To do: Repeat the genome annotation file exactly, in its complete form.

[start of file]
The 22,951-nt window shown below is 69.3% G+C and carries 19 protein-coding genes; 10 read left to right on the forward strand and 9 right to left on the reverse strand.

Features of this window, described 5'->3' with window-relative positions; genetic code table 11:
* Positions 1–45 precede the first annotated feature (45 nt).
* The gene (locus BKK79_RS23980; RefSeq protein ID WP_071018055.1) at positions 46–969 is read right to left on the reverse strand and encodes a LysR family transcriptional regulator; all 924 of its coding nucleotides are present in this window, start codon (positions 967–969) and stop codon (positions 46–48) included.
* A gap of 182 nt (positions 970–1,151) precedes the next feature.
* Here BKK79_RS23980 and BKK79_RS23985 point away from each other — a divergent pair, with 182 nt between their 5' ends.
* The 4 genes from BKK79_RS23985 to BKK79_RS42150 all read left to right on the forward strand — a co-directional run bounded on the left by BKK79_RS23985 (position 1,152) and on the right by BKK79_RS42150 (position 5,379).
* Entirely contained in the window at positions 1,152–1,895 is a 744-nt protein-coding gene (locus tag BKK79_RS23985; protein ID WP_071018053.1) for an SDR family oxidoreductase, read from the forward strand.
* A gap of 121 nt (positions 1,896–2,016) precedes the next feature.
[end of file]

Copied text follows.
The 22,951-nt window shown below is 69.3% G+C and carries 19 protein-coding genes; 10 read left to right on the forward strand and 9 right to left on the reverse strand.

Features of this window, described 5'->3' with window-relative positions; genetic code table 11:
* Positions 1–45 precede the first annotated feature (45 nt).
* The gene (locus BKK79_RS23980; RefSeq protein ID WP_071018055.1) at positions 46–969 is read right to left on the reverse strand and encodes a LysR family transcriptional regulator; all 924 of its coding nucleotides are present in this window, start codon (positions 967–969) and stop codon (positions 46–48) included.
* A gap of 182 nt (positions 970–1,151) precedes the next feature.
* Here BKK79_RS23980 and BKK79_RS23985 point away from each other — a divergent pair, with 182 nt between their 5' ends.
* The 4 genes from BKK79_RS23985 to BKK79_RS42150 all read left to right on the forward strand — a co-directional run bounded on the left by BKK79_RS23985 (position 1,152) and on the right by BKK79_RS42150 (position 5,379).
* Entirely contained in the window at positions 1,152–1,895 is a 744-nt protein-coding gene (locus tag BKK79_RS23985; protein ID WP_071018053.1) for an SDR family oxidoreductase, read from the forward strand.
* A gap of 121 nt (positions 1,896–2,016) precedes the next feature.